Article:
MAYVILLE, N.Y. (WIVB) – New data shows the number of people with the flu in Chautauqua County has double in the past week, according to the Chautauqua County Department of Health.
The health department said flu case numbers are increasing statewide, including cases that leave people hospitalized.
The following information is provided by Chautauqua County:
What is the flu? The flu is a contagious respiratory illness caused by influenza viruses that infect the nose, throat, and lungs. It can cause mild to severe illness, and at times can lead to death. The best way to prevent the flu is by getting a flu vaccine each year. You may have the flu if you have some or all of these symptoms:
•runny or stuffy nose
• diarrhea and vomiting (sometimes)
Most people with the flu have mild illness and do not need medical care or antiviral drugs. If you get sick with flu symptoms, in most cases, you should stay home and avoid contact with other people except to get medical care. If, however, you have symptoms of flu and are in a high risk group, or are very sick or worried about your illness, contact your health care provider (doctor, physician’s assistant, etc.).
Certain people, including young children, people 65 and older, pregnant women, are at high risk of serious flu-related complications. If you are in a high risk group and develop flu symptoms, it’s best for you to contact your doctor. Remind them about your high risk status for flu.
For more information about seasonal influenza visit the New York State Department of Health’s webpage, the Centers for Disease Control and Prevention’s webpage or the National Institute of Allergy and Infectious Diseases’ webpage.
Do I need to go the emergency room if I am only a little sick? No. Most cases of the flu can be successfully treated at home. If you have flu symptoms and are very sick or worried about your illness, CCDHHS urges you to contact your health care provider. The emergency room should be used for people who are very sick. You should not go to the emergency room if you are only mildly ill. If you go to the emergency room and you are not sick with the flu, you may catch it from people who do have it.
What are the emergency warning signs of flu sickness?
•Fast breathing or trouble breathing
•Bluish skin color
•Not drinking enough fluids
•Not waking up or not interacting
•Being so irritable that the child does not want to be held
•Flu-like symptoms improve but then return with fever and worse cough
•Fever with a rash
In addition to the signs above, get medical help right away for any infant who has any of these signs:
•Being unable to eat
•Has trouble breathing
•Has no tears when crying
•Significantly fewer wet diapers than normal
•Difficulty breathing or shortness of breath
•Pain or pressure in the chest or abdomen
•Severe or persistent vomiting
•Flu-like symptoms that improve but then return with fever and worse cough
What can I do if I think I have the flu and don’t have any emergency warning signs?
Stay at home and rest other than to seek medical attention. Avoid close contact with well people in your house so you do not make them sick. Drink plenty of liquids to prevent fluid loss (dehydration) and treat fever and other symptoms with over-the-counter medication. If you get sick with flu symptoms and are at high risk of flu complications or you are concerned about your illness, call your health care provider for advice.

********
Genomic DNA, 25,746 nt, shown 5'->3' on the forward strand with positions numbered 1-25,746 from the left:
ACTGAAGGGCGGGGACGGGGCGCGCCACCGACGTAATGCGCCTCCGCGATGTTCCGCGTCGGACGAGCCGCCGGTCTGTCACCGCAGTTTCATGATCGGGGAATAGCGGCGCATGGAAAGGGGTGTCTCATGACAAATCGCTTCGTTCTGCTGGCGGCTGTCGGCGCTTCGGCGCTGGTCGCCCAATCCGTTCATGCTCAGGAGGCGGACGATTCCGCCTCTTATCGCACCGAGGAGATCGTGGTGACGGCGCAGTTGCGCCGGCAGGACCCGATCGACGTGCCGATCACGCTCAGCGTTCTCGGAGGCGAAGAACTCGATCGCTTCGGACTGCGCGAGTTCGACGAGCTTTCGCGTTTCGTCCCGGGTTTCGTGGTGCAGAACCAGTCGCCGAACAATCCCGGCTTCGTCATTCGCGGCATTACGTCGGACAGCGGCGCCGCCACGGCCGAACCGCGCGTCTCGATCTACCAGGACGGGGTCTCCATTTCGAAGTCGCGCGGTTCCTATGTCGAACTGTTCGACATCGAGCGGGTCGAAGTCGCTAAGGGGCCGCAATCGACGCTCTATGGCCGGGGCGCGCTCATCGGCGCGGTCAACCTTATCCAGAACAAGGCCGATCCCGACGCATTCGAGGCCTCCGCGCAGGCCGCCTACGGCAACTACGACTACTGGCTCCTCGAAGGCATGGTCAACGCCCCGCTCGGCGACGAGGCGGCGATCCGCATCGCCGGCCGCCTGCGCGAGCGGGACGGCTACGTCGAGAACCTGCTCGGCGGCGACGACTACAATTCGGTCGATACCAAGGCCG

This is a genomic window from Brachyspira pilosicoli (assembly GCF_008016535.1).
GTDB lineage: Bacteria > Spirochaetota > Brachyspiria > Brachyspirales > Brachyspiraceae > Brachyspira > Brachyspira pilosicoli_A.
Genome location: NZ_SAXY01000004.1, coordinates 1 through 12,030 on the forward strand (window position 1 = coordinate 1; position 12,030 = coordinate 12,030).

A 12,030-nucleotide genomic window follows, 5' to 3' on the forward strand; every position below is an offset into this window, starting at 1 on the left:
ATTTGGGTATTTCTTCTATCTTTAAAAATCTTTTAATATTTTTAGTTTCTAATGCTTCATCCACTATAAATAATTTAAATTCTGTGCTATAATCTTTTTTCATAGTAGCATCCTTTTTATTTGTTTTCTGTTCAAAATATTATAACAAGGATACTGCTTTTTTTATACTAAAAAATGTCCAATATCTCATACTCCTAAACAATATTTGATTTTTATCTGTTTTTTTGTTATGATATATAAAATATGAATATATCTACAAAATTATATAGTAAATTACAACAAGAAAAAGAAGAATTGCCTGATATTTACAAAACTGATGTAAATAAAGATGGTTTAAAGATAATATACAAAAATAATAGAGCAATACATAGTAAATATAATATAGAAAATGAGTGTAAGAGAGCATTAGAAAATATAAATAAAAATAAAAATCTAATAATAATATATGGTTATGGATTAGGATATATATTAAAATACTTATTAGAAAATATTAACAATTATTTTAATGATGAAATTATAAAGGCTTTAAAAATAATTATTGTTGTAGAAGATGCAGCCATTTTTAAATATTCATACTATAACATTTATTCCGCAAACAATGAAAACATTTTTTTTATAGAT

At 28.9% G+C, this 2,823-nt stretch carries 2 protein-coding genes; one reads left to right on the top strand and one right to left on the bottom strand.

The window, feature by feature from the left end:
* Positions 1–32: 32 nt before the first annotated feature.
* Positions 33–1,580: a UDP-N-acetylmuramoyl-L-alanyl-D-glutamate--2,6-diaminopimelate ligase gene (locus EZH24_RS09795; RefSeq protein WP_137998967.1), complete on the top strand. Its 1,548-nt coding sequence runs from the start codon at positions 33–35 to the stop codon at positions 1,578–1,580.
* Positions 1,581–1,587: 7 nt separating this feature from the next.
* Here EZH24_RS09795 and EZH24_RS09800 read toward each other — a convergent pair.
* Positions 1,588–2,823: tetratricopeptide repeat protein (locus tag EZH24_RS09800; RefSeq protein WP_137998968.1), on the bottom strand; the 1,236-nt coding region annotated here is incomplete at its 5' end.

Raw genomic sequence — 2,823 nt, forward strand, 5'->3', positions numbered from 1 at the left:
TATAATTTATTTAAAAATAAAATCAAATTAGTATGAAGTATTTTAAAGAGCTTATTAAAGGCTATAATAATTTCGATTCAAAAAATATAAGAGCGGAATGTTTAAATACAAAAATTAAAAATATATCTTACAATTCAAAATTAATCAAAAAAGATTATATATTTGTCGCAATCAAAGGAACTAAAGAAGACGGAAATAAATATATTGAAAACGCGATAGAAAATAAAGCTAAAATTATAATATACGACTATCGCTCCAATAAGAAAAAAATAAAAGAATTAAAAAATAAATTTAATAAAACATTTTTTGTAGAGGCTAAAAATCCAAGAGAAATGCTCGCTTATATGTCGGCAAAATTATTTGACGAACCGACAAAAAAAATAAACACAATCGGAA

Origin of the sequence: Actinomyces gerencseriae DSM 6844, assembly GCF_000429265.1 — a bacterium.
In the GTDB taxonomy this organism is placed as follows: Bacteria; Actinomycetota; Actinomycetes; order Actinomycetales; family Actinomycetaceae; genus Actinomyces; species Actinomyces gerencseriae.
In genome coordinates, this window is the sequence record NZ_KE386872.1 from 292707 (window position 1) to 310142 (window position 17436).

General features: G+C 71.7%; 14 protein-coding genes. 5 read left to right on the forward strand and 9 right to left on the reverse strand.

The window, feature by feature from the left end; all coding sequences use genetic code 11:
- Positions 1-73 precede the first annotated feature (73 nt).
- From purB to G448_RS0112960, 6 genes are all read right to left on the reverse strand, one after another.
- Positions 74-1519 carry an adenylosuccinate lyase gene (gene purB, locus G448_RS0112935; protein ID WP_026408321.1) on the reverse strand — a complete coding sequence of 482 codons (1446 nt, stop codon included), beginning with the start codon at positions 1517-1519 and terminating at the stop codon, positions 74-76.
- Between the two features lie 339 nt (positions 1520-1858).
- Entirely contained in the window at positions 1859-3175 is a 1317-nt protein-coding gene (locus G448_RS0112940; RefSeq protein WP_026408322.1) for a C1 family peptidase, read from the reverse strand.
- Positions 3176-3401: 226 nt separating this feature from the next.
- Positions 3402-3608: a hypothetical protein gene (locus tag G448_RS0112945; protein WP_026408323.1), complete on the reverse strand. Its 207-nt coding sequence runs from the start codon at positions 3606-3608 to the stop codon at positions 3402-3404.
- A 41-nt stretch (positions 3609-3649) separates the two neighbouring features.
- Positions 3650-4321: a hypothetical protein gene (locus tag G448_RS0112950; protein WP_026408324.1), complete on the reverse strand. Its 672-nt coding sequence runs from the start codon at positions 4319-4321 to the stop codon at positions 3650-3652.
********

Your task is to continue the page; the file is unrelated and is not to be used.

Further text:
The Centers for Disease Control and Prevention (CDC) recommends that you stay home for at least 24 hours after your fever is gone. Stay away from others as much as possible to keep from spreading influenza. If you must leave home, wear a face mask if you have one, or cover coughs and sneezes with a tissue or into your arm. Wash your hands often to avoid transmitting the virus to others.
Your doctor may prescribe influenza antiviral drugs (e.g., Tamiflu®). Antivirals are not a substitute for influenza vaccine. Due to the current elevated influenza activity, patients may have difficulty locating antiviral drugs and might have to contact more than one pharmacy in order to fill their prescriptions.
To be effective at treating and reducing the duration of influenza symptoms, antiviral treatment should be initiated within 48 hours of the onset of flu symptoms. The CDC recommends initiation of antiviral treatment as early as possible (within the first 2 days of symptom onset), especially for those at high risk for complications, including children less than 2 years of age and individuals over 65 years. Antiviral therapies may reduce the severity of illness, decrease the risk of complications (including hospitalization) and shorten the duration of illness.
How is the Flu Spread?
Flu is spread mainly by droplets made when people with flu cough, sneeze, or talk. These droplets can land in the mouths or noses of people who are nearby. Less often, a person might get flu by touching a surface or object that has flu virus on it and then touching their own mouth, nose, or eyes. The typical incubation period for flu is from 1 – 4 days (average: 2 days). Adults can be infectious from one day before onset of symptoms to 5–7 days after the onset of illness. Most people who get influenza will recover in a few days to less than two weeks.